Speculation (as the true reason will likely be obscured until after the end of Obama Administration). T failed to anticipate all of the potential security issues brought on during an unexpected Presidential visit to what t believed to have been a secure facility. The visit to the CDC was in response to all of the publicity surrounding the ongoing Ebola epidemic. The President visited the facility (on relatively short notice) and the Secret Service apparently had to scramble to provide security coverage for this visit. T failed to properly vet the security staff of the facility and for some reason t allowed contracted security personnel to get within the President’s personal space. Had t bothered to properly vet the security or recommended that only unarmed government personnel be allowed to be near the President this incident wouldn’t have occurred. As it was, a security contractor, who apparently was somewhat of a goofball (if you need to be told not to take photos of a visiting dignitary with your cell phone, you don’t belong in a high level security position) somehow managed to get close enough to the President to have caused serious problems had he chosen to do so. That this individual was armed was even more embarrassing; that Secret Service allowed this to occur and apparently was unaware of this is mind-boggling. The Secret Service has had serious trouble for years keeping the White House and the President secure. While most problems were fence jumpers and general wackos around the White House, if we flash back to 1982, the agency allowed an armed John Hinckley to get close enough to the late President Reagan to have wounded him. Had Hinckley used a heavier caliber weapon than the .22 that he did (he had purchased a .38 revolver for example) or had he been a better marksman, American history would have been changed completely. The recent incidents, while certainly alarming, are really nothing new. The Security Service should probably have its primary role changed to become either solely a protective unit or become strictly another federal law enforcement agency. Why? Because from outward appearances, the agency seems to be unable to perform both roles simultaneously and effectively. And continuing failures in either role will mean the increased chance of danger for protectees. Or it will mean that fewer resources will be available to combat the financial criminals that are also in their purview. Side note. What seems to have been forgotten in this entire Secret Service imbroglio are several things. The CDC, what should be one of the most secure agencies in the US government uses private security contractors. The CDC doesn’t vet these contractors very well (or apparently at all) as an ex-felon, who shouldn’t have even been legally carrying a firearm was employed at their facility. This ex-felon apparently possessed a high level of access throughout the facility as it seems unlikely that a low-level “drone” would be allowed to escort such an important dignitary anywhere in the facility. This person apparently wasn’t the only ex-felon that this firm has employed at the CDC The firm that employed this person apparently still retains its contract with the CDC. Had this person been a domestic terrorist or a more skilled criminal, he could have easily wreaked havoc at the Center for Disease Control facility that would have made the simple security breach resemble a relatively minor incident,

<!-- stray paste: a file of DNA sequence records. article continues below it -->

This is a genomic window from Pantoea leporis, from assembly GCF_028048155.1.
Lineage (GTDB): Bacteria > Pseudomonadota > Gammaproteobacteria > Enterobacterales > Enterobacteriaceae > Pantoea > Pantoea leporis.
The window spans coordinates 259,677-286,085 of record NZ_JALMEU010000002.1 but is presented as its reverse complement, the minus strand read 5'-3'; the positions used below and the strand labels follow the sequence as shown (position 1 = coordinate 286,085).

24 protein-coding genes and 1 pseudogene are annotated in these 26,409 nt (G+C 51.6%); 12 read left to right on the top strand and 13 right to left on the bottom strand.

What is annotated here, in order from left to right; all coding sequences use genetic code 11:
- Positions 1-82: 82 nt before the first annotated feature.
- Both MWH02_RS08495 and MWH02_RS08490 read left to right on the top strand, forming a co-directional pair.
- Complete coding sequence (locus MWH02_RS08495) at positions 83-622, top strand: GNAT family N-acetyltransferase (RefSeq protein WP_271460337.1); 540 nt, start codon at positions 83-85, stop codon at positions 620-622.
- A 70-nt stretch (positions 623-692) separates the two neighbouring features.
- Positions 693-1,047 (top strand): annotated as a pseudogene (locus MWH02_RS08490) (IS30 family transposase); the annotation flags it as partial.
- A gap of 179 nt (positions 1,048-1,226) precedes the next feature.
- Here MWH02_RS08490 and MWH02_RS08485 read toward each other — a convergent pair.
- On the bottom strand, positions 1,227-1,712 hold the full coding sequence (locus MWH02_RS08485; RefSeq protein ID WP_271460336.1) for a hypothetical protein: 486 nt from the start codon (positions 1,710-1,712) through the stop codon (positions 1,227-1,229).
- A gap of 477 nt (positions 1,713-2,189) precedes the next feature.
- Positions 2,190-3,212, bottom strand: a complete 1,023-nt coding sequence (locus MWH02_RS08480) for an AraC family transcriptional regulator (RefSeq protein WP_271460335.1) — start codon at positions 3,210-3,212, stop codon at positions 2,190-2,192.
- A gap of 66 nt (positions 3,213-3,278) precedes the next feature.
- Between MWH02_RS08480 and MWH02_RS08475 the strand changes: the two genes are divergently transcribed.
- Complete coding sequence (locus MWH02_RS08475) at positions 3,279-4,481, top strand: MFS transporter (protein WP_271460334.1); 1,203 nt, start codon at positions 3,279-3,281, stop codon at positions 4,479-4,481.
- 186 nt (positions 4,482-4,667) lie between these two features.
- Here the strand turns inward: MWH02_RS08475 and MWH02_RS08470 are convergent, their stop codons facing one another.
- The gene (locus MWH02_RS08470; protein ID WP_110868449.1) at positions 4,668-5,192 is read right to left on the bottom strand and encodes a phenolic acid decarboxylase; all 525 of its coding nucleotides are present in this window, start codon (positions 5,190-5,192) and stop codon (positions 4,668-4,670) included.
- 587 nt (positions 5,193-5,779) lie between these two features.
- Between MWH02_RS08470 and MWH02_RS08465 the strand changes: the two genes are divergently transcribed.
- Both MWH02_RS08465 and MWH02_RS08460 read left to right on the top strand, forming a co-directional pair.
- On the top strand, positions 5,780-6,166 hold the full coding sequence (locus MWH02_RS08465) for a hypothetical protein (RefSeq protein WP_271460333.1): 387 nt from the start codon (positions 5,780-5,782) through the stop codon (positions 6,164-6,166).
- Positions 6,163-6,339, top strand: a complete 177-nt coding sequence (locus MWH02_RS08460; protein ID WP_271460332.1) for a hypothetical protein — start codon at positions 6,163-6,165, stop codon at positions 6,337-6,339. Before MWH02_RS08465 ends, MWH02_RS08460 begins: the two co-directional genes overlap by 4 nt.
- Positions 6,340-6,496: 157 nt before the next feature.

As has been mentioned before, the agency seems to be incapable of performing two different jobs simultaneously.) The Secret Service has now suffered significant losses to its personnel and equipment during the course of all this fiasco. For the past few months, the Secret Service headquarters has been forced to hire contractors to replace certain employees due to their inability to maintain an adequate amount of security around the President. Why is the Secret Service now using contractors, and what is the connection here? The reason we don’t know what the security personnel at the CDC looked like or how many people the agency employs is because Secret Service agents refuse to provide all the information that the public needs to be secure. When the agency initially began to release reports on the number of people it employed, questions arose as it quickly became clear to the public.